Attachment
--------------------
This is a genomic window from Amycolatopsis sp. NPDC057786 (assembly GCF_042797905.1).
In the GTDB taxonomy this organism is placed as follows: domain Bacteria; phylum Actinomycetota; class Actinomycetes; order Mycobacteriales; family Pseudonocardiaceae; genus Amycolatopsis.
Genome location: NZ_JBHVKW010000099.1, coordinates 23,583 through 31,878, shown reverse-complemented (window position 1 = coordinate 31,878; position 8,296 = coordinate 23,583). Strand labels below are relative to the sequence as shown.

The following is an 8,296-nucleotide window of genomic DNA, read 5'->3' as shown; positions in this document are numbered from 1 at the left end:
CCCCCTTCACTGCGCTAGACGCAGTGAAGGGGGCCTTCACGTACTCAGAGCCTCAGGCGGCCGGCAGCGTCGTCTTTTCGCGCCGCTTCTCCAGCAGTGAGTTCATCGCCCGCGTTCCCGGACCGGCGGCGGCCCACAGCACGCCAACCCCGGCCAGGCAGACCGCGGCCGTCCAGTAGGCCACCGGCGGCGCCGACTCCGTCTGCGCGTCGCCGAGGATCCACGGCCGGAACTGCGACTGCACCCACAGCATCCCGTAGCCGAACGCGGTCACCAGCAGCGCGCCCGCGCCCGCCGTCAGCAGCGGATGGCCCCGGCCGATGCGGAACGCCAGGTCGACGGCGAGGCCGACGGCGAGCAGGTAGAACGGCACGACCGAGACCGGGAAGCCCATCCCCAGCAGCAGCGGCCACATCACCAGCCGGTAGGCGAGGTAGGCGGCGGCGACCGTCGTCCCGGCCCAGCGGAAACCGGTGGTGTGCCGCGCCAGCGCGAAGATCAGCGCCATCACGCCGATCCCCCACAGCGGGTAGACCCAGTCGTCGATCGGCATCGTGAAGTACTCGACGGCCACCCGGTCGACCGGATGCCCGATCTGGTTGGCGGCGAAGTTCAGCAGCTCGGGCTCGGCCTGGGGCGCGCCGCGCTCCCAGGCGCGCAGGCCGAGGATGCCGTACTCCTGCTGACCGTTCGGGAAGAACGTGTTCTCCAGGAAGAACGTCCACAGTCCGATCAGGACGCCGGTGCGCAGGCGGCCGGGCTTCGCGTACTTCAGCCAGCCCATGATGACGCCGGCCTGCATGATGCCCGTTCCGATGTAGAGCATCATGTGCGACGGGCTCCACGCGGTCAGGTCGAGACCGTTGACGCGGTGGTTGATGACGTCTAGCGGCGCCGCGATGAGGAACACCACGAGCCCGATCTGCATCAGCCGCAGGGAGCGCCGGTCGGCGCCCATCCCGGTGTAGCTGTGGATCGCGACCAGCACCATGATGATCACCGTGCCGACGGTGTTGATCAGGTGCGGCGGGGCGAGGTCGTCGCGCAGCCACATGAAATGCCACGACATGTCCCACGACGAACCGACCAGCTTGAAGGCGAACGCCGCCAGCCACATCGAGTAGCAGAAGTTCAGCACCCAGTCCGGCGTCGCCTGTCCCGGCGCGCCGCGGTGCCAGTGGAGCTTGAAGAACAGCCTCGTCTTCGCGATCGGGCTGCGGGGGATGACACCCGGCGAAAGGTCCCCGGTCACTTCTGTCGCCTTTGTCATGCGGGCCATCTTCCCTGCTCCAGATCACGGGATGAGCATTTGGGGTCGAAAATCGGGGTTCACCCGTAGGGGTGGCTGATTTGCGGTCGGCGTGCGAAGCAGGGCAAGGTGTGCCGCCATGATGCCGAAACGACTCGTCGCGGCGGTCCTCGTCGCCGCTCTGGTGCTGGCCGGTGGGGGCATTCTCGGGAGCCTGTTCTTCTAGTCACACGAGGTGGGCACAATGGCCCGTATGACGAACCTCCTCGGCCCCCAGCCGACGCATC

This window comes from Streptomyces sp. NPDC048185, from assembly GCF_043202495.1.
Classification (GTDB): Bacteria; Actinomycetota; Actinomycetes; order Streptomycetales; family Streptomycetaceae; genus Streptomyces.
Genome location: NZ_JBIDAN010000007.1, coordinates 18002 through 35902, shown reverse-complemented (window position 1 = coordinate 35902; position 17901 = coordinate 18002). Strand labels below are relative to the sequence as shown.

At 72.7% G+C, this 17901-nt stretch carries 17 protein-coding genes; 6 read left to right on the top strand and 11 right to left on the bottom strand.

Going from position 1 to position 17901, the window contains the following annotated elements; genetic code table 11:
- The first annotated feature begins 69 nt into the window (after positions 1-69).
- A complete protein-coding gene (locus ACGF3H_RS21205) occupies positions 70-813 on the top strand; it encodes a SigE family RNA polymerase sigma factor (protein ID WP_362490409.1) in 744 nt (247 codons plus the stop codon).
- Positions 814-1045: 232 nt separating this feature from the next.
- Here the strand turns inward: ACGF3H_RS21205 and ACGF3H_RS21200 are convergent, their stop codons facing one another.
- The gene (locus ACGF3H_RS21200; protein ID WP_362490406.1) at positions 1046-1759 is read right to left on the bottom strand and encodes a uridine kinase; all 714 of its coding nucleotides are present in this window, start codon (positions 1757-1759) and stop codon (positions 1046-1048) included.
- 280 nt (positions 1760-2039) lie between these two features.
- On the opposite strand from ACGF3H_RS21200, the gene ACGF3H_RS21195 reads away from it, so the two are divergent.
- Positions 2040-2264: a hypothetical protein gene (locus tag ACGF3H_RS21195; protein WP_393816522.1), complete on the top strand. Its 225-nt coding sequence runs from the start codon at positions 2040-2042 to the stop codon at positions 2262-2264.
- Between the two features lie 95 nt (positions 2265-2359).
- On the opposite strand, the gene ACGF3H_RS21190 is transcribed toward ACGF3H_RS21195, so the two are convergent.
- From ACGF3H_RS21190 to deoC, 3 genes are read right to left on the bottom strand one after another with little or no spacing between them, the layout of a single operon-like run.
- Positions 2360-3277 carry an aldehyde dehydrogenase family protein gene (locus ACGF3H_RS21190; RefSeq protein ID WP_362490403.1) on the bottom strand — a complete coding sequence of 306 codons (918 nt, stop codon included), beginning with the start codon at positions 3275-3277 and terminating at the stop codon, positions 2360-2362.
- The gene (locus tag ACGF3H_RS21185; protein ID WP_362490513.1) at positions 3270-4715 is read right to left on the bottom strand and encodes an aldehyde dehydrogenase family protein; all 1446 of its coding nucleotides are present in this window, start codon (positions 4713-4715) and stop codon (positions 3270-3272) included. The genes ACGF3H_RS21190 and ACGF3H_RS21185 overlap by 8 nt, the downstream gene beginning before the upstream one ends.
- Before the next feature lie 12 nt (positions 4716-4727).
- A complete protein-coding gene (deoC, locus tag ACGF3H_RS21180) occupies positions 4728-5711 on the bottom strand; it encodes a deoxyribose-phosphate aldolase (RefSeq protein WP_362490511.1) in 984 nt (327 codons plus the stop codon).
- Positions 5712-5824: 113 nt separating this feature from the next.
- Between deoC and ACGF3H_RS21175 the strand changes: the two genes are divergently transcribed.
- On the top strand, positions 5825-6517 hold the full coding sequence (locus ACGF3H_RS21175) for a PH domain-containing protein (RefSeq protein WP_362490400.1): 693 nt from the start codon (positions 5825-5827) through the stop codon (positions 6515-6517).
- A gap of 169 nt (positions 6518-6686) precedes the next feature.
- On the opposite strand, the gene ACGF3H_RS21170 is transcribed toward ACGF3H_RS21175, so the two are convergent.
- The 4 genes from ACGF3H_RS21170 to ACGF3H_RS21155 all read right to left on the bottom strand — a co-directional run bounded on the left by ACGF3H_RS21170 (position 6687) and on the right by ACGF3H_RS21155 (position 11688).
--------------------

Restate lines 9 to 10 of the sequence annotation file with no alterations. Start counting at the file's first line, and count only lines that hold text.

At 72.7% G+C, this 17901-nt stretch carries 17 protein-coding genes; 6 read left to right on the top strand and 11 right to left on the bottom strand.

Going from position 1 to position 17901, the window contains the following annotated elements; genetic code table 11: